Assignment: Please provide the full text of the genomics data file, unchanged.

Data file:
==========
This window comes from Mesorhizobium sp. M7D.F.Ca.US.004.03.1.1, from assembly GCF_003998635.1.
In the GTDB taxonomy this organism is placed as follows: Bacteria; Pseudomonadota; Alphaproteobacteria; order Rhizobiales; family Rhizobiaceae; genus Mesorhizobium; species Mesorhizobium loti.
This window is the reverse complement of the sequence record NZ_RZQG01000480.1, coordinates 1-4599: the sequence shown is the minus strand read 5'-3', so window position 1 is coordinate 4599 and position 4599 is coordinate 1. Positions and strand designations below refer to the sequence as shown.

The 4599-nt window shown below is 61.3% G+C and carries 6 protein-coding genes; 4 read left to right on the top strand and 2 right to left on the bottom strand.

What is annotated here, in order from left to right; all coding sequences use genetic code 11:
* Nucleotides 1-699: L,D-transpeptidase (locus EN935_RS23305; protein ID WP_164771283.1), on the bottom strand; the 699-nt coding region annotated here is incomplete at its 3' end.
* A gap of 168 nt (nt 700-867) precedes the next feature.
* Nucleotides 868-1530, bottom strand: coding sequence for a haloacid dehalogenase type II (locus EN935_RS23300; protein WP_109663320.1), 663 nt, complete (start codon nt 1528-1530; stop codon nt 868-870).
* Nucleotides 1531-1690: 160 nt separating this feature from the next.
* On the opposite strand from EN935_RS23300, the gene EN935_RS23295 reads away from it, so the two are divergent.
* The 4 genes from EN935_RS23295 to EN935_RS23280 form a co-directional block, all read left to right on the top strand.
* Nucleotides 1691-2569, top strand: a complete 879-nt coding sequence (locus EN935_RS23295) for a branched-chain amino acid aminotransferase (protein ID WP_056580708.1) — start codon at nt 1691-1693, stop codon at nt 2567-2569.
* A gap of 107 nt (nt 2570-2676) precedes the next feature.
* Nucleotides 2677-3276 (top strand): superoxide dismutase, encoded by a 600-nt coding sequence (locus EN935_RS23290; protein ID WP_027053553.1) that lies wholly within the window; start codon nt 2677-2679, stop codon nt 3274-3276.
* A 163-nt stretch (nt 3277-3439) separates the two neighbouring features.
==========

This window comes from Mesorhizobium sp. M7D.F.Ca.US.004.03.1.1, from assembly GCF_003998635.1.
In the GTDB taxonomy this organism is placed as follows: Bacteria; Pseudomonadota; Alphaproteobacteria; order Rhizobiales; family Rhizobiaceae; genus Mesorhizobium; species Mesorhizobium loti.
This window is the reverse complement of the sequence record NZ_RZQG01000480.1, coordinates 1-4599: the sequence shown is the minus strand read 5'-3', so window position 1 is coordinate 4599 and position 4599 is coordinate 1. Positions and strand designations below refer to the sequence as shown.

The 4599-nt window shown below is 61.3% G+C and carries 6 protein-coding genes; 4 read left to right on the top strand and 2 right to left on the bottom strand.

What is annotated here, in order from left to right; all coding sequences use genetic code 11:
* Nucleotides 1-699: L,D-transpeptidase (locus EN935_RS23305; protein ID WP_164771283.1), on the bottom strand; the 699-nt coding region annotated here is incomplete at its 3' end.
* A gap of 168 nt (nt 700-867) precedes the next feature.
* Nucleotides 868-1530, bottom strand: coding sequence for a haloacid dehalogenase type II (locus EN935_RS23300; protein WP_109663320.1), 663 nt, complete (start codon nt 1528-1530; stop codon nt 868-870).
* Nucleotides 1531-1690: 160 nt separating this feature from the next.
* On the opposite strand from EN935_RS23300, the gene EN935_RS23295 reads away from it, so the two are divergent.
* The 4 genes from EN935_RS23295 to EN935_RS23280 form a co-directional block, all read left to right on the top strand.
* Nucleotides 1691-2569, top strand: a complete 879-nt coding sequence (locus EN935_RS23295) for a branched-chain amino acid aminotransferase (protein ID WP_056580708.1) — start codon at nt 1691-1693, stop codon at nt 2567-2569.
* A gap of 107 nt (nt 2570-2676) precedes the next feature.
* Nucleotides 2677-3276 (top strand): superoxide dismutase, encoded by a 600-nt coding sequence (locus EN935_RS23290; protein ID WP_027053553.1) that lies wholly within the window; start codon nt 2677-2679, stop codon nt 3274-3276.
* A 163-nt stretch (nt 3277-3439) separates the two neighbouring features.